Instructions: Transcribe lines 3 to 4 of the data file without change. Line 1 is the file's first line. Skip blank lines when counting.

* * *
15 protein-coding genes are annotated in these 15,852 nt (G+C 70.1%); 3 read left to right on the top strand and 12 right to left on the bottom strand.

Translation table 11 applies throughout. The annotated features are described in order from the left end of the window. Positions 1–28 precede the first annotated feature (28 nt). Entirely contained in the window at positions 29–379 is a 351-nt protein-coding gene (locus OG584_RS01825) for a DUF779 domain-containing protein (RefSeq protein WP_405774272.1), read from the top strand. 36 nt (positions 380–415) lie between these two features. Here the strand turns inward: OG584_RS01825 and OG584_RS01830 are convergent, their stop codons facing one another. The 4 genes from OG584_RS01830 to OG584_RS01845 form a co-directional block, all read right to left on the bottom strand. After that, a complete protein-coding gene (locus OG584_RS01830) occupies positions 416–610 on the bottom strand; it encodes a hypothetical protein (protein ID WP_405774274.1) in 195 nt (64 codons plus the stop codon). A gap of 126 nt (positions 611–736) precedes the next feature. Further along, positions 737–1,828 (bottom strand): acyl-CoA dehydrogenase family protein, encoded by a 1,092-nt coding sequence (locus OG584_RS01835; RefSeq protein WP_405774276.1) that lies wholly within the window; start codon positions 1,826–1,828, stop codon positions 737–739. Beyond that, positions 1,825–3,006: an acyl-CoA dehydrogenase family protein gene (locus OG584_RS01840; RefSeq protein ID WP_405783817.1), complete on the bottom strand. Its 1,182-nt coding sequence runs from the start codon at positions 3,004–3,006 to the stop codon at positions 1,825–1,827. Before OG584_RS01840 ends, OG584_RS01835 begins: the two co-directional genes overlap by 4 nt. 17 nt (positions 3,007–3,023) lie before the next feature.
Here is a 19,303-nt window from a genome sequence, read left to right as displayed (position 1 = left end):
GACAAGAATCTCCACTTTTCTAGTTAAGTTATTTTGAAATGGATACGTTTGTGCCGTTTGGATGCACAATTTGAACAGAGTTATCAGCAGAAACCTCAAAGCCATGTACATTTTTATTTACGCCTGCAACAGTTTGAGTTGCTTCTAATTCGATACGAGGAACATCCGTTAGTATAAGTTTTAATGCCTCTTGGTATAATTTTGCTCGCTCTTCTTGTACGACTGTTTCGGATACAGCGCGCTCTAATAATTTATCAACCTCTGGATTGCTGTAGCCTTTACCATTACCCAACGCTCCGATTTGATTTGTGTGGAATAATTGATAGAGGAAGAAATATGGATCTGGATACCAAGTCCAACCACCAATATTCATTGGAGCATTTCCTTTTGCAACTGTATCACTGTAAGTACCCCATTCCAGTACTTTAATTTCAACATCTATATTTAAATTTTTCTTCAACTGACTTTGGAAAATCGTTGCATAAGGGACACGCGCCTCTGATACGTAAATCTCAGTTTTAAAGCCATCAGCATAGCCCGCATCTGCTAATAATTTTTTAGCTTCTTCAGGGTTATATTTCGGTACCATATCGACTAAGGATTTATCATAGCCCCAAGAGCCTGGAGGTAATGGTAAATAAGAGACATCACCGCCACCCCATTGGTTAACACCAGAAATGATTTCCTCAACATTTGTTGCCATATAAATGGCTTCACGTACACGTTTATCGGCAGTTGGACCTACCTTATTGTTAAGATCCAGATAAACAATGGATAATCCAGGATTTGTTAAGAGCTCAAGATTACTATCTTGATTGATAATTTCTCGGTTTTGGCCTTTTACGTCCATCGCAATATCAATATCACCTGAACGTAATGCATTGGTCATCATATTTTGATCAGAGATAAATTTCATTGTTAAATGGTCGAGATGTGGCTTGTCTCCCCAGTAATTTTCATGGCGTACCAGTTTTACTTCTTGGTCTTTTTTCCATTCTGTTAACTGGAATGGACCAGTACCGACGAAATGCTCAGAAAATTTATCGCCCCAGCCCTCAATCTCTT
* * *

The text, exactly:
Here is a 19,303-nt window from a genome sequence, read left to right as displayed (position 1 = left end):
GACAAGAATCTCCACTTTTCTAGTTAAGTTATTTTGAAATGGATACGTTTGTGCCGTTTGGATGCACAATTTGAACAGAGTTATCAGCAGAAACCTCAAAGCCATGTACATTTTTATTTACGCCTGCAACAGTTTGAGTTGCTTCTAATTCGATACGAGGAACATCCGTTAGTATAAGTTTTAATGCCTCTTGGTATAATTTTGCTCGCTCTTCTTGTACGACTGTTTCGGATACAGCGCGCTCTAATAATTTATCAACCTCTGGATTGCTGTAGCCTTTACCATTACCCAACGCTCCGATTTGATTTGTGTGGAATAATTGATAGAGGAAGAAATATGGATCTGGATACCAAGTCCAACCACCAATATTCATTGGAGCATTTCCTTTTGCAACTGTATCACTGTAAGTACCCCATTCCAGTACTTTAATTTCAACATCTATATTTAAATTTTTCTTCAACTGACTTTGGAAAATCGTTGCATAAGGGACACGCGCCTCTGATACGTAAATCTCAGTTTTAAAGCCATCAGCATAGCCCGCATCTGCTAATAATTTTTTAGCTTCTTCAGGGTTATATTTCGGTACCATATCGACTAAGGATTTATCATAGCCCCAAGAGCCTGGAGGTAATGGTAAATAAGAGACATCACCGCCACCCCATTGGTTAACACCAGAAATGATTTCCTCAACATTTGTTGCCATATAAATGGCTTCACGTACACGTTTATCGGCAGTTGGACCTACCTTATTGTTAAGATCCAGATAAACAATGGATAATCCAGGATTTGTTAAGAGCTCAAGATTACTATCTTGATTGATAATTTCTCGGTTTTGGCCTTTTACGTCCATCGCAATATCAATATCACCTGAACGTAATGCATTGGTCATCATATTTTGATCAGAGATAAATTTCATTGTTAAATGGTCGAGATGTGGCTTGTCTCCCCAGTAATTTTCATGGCGTACCAGTTTTACTTCTTGGTCTTTTTTCCATTCTGTTAACTGGAATGGACCAGTACCGACGAAATGCTCAGAAAATTTATCGCCCCAGCCCTCAATCTCTT